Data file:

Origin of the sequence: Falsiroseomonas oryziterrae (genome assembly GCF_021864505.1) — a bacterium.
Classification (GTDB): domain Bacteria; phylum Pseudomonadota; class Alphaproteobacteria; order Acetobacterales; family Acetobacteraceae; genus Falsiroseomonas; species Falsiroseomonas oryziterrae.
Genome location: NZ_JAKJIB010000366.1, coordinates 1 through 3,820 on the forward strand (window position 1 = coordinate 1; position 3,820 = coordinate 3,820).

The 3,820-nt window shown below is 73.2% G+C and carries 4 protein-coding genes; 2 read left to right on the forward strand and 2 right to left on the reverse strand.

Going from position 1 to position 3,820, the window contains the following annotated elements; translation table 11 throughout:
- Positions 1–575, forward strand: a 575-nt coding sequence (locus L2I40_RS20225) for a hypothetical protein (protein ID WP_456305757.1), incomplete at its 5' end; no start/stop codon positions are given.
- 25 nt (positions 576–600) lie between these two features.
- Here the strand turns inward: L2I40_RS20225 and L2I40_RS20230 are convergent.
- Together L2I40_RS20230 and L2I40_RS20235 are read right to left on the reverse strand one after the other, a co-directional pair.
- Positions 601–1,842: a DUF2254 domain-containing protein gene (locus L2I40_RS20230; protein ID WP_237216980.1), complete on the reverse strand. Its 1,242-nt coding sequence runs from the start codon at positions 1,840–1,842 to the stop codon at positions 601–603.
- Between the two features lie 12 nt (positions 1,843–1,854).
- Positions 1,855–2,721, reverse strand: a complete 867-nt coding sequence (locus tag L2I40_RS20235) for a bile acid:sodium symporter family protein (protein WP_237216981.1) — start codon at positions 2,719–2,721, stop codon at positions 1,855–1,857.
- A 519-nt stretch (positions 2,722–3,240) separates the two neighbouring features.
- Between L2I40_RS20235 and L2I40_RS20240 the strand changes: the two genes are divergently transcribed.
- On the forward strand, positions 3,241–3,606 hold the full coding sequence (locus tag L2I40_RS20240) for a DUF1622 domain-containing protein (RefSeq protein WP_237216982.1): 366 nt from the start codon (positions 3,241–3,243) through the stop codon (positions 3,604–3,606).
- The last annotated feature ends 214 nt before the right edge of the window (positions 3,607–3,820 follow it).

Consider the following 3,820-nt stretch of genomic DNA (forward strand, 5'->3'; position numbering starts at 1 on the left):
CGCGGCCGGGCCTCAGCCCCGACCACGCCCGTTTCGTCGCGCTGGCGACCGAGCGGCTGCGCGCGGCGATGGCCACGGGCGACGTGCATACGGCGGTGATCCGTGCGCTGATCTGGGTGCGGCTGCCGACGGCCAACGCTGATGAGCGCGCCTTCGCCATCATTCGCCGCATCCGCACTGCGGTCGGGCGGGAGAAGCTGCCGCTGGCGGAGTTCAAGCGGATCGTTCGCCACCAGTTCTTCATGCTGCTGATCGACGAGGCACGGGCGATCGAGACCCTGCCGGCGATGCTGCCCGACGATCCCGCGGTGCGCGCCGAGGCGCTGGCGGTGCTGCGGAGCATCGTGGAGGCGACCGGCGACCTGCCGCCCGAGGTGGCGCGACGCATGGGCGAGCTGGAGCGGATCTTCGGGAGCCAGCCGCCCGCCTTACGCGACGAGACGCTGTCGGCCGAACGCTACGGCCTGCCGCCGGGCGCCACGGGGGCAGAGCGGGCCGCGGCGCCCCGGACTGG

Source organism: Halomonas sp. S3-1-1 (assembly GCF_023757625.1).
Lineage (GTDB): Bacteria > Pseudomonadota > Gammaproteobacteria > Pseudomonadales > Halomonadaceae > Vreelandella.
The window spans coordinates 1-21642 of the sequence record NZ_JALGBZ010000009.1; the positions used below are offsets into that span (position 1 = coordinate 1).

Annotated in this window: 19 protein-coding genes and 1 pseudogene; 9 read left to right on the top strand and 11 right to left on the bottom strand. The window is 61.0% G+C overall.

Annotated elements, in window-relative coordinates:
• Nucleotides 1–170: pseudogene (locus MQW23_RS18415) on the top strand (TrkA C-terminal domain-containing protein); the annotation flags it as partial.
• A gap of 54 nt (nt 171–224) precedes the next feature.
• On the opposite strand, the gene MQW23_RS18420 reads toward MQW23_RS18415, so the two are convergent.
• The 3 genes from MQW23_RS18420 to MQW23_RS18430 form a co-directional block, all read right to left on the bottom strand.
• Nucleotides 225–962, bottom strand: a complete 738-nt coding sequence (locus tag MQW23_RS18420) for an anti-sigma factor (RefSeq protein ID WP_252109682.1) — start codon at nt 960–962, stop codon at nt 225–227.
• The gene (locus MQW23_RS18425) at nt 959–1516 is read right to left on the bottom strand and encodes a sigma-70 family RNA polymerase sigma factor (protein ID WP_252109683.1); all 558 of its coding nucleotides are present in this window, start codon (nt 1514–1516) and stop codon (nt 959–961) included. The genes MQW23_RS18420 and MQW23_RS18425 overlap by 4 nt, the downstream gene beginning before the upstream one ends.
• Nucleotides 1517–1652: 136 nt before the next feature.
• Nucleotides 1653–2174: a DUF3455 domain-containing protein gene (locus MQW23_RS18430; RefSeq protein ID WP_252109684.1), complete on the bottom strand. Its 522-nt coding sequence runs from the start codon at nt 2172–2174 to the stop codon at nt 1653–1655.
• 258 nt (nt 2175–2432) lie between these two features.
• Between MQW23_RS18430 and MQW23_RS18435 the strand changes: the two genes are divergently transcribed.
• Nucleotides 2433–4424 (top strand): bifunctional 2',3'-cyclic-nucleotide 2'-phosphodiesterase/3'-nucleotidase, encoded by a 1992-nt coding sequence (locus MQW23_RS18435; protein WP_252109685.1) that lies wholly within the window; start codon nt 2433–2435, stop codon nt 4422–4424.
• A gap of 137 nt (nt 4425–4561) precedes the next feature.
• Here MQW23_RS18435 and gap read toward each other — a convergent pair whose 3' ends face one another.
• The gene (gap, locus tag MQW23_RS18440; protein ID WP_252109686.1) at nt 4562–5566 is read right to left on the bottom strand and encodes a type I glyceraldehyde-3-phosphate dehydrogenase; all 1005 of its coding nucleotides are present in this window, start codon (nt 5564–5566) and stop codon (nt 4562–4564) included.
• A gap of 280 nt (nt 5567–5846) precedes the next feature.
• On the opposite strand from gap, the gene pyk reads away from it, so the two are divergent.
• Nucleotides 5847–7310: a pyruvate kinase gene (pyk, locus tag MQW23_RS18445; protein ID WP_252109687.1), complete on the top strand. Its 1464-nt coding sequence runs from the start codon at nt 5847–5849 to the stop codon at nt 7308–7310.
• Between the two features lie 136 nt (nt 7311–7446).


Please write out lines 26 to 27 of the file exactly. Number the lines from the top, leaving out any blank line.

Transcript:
• On the opposite strand, the gene MQW23_RS18420 reads toward MQW23_RS18415, so the two are convergent.
• The 3 genes from MQW23_RS18420 to MQW23_RS18430 form a co-directional block, all read right to left on the bottom strand.